Summer Breeze Lot 27 Gallery 16

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DCP02946.JPG (110724 bytes)    October 13, 2004 - Wednesday - Our plumbing ground work is complete and is "under test" which means the pipes are pressurized so the inspector can see there are no leaks.  The method used to pressurize the plumbing ground work is with "head" or "stack" pressure.  To generate our stack pressure the main sewer outlet for the home is plugged up with an inflatable test ball.  After this, one of the system vents (hopefully at the end of a plumbing branch) is extended up 10 feet in the air.  Next, all the drains are sealed with test caps, and the whole system is filled with water through the extended vent stack.  The extended vent stack can be clearly seen in this shot.  Notice the ladder and hose next to the stack which are used to fill the system with water.  We pass our inspection with flying colors and then its time for a shower.  The "shower" referred to here is the possible soaking the person who releases the test ball may get as all the water in the system comes pouring out!

This picture also shows a roll of red PEX tubing on the "unspooler".  The unspooler is basically a turntable on a short stand.  Since the roll of tubing is 1000 feet long, the unspooler allows us to pull out as much as we need during installation while keeping the roll intact.  Thanks very much to Rick McDougal of H2O Plumbing in Sequim for loaning us the unspooler!!

This particular PEX tubing is for the radiant heat system in the floor.  We use PEX made by the good folks at Vanguard Piping in Kansas.  Most of the PEX tubing on the market is made in foreign courtiers so its really great to find a high quality product made in the USA!  (Vanguard was purchased by Viega in Germany shortly after I wrote this)  
PEX tubing is quickly replacing copper for potable (drinkable) plumbing in residential construction.  It has been used for many years in Europe and is now starting to be used regularly in the USA.  PEX stands for Cross-Linked Polyethylene, which is the type of plastic the tubing is made from.  Check out the link to the Vanguard website site above to learn lots more.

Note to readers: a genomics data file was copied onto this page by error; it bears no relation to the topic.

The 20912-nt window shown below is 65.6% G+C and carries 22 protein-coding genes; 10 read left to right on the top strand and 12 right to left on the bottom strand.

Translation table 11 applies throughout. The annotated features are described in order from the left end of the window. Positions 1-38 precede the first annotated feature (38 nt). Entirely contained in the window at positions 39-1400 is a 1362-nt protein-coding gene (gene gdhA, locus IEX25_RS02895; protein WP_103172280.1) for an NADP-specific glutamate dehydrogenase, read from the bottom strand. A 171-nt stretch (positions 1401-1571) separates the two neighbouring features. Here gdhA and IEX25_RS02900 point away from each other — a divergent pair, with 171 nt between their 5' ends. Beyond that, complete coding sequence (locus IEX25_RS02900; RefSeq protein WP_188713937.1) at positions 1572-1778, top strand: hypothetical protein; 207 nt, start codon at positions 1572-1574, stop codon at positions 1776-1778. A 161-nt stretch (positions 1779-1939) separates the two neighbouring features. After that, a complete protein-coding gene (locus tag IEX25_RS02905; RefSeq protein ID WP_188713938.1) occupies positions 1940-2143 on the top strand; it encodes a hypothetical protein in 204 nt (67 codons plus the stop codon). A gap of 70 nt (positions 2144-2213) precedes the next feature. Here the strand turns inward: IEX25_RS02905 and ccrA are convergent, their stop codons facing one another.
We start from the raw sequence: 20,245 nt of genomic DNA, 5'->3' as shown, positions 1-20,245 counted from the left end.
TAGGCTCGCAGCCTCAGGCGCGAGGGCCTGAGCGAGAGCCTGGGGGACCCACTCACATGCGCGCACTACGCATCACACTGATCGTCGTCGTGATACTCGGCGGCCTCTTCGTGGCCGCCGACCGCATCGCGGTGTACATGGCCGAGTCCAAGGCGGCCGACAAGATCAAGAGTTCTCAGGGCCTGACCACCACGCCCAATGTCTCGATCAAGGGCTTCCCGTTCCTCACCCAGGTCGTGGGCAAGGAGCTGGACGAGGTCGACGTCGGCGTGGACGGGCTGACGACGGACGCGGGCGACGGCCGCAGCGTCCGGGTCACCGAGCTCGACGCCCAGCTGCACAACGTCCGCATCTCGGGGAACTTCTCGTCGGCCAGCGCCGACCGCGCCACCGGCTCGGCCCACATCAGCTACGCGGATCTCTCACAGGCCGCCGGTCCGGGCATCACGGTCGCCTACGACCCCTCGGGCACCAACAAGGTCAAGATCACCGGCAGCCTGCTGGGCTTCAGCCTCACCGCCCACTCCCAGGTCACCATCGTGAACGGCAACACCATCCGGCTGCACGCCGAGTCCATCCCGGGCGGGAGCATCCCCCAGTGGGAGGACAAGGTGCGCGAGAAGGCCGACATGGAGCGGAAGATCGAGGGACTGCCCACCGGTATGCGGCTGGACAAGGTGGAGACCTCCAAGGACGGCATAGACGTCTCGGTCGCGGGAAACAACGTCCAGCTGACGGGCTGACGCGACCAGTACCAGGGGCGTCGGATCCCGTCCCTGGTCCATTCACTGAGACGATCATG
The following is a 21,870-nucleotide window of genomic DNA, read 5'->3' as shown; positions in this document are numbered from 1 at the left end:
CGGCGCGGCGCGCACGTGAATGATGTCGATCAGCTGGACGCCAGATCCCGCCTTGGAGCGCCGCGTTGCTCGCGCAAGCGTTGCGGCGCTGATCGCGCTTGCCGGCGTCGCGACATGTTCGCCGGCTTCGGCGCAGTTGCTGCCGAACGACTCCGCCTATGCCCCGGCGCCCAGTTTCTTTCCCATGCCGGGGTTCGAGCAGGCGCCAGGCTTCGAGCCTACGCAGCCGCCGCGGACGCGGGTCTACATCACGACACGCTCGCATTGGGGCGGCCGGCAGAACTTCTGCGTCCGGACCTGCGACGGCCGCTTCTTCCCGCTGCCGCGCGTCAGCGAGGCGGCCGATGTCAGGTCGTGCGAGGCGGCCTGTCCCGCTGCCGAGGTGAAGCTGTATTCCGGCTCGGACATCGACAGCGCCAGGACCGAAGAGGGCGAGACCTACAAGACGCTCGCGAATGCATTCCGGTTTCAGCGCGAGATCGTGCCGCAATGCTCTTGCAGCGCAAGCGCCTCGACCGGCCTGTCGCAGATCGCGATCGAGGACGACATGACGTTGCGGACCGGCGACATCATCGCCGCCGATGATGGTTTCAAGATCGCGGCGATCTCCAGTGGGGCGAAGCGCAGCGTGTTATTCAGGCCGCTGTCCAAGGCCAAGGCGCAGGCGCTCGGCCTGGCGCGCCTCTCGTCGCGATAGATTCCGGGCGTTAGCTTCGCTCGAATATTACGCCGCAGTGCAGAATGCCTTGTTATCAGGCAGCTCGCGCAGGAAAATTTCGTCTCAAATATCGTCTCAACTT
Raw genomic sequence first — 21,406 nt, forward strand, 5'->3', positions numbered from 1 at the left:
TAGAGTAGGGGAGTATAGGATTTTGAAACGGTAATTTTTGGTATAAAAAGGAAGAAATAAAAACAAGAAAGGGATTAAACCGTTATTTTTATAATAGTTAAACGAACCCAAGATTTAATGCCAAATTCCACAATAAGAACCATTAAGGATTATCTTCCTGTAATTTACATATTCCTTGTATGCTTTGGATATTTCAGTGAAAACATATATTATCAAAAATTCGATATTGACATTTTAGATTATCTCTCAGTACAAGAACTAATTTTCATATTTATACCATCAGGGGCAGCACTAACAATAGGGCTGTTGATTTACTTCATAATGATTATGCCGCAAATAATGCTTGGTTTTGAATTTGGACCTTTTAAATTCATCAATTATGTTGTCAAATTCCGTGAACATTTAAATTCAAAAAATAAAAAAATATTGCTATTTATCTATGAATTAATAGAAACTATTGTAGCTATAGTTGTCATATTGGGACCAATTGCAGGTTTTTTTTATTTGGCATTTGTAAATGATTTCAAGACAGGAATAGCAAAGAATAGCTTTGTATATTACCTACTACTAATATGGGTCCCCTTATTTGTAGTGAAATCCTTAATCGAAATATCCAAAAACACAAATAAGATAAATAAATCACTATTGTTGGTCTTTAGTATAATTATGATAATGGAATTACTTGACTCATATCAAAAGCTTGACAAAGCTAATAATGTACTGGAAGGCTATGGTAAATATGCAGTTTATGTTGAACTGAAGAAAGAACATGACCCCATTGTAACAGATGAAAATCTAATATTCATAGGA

DCP02947.JPG (140503 bytes)    October 13, 2004 - Wednesday - This picture shows most of the "DWV" (drain, waste, vent or in other words sewer) pipe in the master bathroom.  The bubble wrap around the pipes provides for a bit of seismic isolation as far as our inspector is concerned.  For us however it allows for a bit of flexibility after the concrete slab is poured.  The pipes are in a bed of sand for protection from large rocks.  

DCP02948.JPG (132888 bytes)    October 14, 2004 - Thursday - Another of Jeffrey's famous "arm shots" showing the radiant heating tubes installed in the garage.  Slab on Grade construction usually requires R-10 insulation under the slab, most often regardless if there is radiant floor heat or not.   Also a vapor barrier is required for slab on grade, which would typically be thick plastic sheets under the insulation.  We use (and sell) the Insul-Tarp product which is a vapor barrier and insulation all in one.  It is the light colored material below the rebar in this photo.  Speaking of rebar, did our structural engineers go a bit over board requiring #4 (1/2") rebar on 16" centers, in both directions, for the garage slab?  Could be...

DCP02951.JPG (134675 bytes)    October 16, 2004 - Saturday  - Here is a good shot of the radiant floor tubes installed in the home.  This shot is from the front bedrooms looking toward the master bedroom.  You can see all the tubes start and end on the far wall of the laundry room.  This is where the boiler and "manifold" will be located.  The manifold is a plumbing fixture where all the radiant heating tubes connect, be they "sends" (hot water going out to the home) or "returns" (cooler water coming back after a trip through the heating tubes).

DCP02952.JPG (109526 bytes)    October 16, 2004 - Saturday - Another picture of the radiant heating tubes.  Notice in this shot the outlines of the interior walls painted on the Insul-Tarp in bright orange paint.  We do this so we don't install tubing under where a wall is going to be placed.  This is done so when we anchor the bottom plates of the walls onto the concrete slab we don't hit any heating tubes.

DCP02957.JPG (174117 bytes)    October 16, 2004 - Saturday - Many times we want DWV pipes to come up inside of walls (once the walls are built of course).  This picture shows a couple of such pipes in the master bath room.  The one to the left is the vent stack for the shower and the one to the right will be the drain and vent for the his and hers sinks.  Again you can tell they are planned to come up in the middle of the wall because of the painted outline of a wall on the Insul-Tarp.

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